Today, in the buildings of the former barracks after renovation/modernization, moved in offices among other things the euro school, the engineer’s office hydraulic plan, possibly a telephone call center from the tourism industry. 


For a map of the Kaserne go to:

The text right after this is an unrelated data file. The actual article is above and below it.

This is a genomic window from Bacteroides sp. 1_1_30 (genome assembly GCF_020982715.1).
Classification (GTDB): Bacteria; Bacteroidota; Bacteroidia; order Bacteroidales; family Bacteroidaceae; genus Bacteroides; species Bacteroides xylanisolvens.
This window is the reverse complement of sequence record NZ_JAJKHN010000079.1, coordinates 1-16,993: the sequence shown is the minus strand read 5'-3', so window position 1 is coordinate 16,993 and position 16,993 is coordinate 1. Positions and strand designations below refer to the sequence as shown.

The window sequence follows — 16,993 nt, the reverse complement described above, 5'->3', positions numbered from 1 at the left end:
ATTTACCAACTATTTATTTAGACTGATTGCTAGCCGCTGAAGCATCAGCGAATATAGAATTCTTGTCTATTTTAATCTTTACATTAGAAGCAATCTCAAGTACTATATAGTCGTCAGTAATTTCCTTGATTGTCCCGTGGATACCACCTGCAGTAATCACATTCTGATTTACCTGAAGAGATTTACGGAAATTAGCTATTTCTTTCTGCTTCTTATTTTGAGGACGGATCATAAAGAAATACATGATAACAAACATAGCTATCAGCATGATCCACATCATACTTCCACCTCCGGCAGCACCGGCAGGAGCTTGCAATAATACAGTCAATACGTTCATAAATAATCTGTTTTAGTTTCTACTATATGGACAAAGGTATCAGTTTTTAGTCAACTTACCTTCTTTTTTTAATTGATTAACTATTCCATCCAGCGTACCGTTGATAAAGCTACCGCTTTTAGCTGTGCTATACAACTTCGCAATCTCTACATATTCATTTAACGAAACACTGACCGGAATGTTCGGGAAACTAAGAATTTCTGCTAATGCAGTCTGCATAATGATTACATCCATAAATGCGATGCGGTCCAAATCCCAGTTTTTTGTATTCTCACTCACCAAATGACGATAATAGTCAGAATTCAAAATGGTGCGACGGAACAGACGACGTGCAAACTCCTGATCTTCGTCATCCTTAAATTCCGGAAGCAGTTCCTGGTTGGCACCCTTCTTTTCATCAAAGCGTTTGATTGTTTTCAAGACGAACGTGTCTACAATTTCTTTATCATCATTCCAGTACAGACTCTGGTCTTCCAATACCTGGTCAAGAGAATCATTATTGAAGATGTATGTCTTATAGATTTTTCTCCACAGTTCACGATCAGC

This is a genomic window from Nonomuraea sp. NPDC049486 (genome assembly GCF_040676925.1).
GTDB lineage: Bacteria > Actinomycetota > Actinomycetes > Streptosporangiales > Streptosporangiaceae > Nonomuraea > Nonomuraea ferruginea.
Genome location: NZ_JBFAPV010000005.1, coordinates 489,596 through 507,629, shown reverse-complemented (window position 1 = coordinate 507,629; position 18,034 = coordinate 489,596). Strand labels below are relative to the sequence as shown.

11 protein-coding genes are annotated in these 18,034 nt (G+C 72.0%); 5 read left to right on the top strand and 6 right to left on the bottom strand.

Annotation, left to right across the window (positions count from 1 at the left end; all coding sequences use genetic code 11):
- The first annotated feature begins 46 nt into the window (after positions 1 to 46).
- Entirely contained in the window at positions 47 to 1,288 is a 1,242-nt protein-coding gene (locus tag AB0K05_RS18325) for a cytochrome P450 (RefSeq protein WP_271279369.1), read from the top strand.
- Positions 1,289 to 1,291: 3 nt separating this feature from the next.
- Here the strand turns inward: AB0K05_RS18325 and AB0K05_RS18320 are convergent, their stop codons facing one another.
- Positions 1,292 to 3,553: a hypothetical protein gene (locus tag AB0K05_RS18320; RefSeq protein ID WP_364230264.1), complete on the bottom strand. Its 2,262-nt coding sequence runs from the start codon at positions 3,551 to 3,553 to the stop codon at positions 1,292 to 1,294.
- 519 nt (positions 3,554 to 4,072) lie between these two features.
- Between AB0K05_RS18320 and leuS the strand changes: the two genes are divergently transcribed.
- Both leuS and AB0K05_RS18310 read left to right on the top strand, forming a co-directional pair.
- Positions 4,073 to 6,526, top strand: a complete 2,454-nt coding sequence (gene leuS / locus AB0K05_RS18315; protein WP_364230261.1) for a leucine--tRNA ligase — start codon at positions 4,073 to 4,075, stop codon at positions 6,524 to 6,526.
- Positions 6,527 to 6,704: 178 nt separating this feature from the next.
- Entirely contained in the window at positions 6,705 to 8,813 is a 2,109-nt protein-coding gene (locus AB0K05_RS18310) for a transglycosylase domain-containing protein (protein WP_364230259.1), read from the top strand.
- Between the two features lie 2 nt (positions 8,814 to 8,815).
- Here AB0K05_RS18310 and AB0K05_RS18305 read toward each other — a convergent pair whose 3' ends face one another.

Taukkunen barracks lies north of the center of the city of Worms . The main railway line Mannheim-Mainz and highway B9 lead directly past the area, and the main train station is nearby. The Taukkunen barracks is an attractive location to both the city center, the trade and industrial areas of the north, and the surrounding green areas. The immediate area of the barracks contain parks, housing and roadways as well as industrial areas. The land occupied by Taukkunen barracks is rounded in the west by railroad tracks, marshalling yards, sheds and auxiliary buildings. In the north beyond the Bensheimer road is a multi-story residential zone. Trade and industry are beyond that. East the area is a mixed housing area and multi-family houses built around 1900, and  Liebfrauenkirche church after that. In addition the port area and the Rhine follow in less than 1000 meters. South the area follows the former city hospital area land development area and the Albert-Schulte Park which is a "green axle" to the city area and to the station.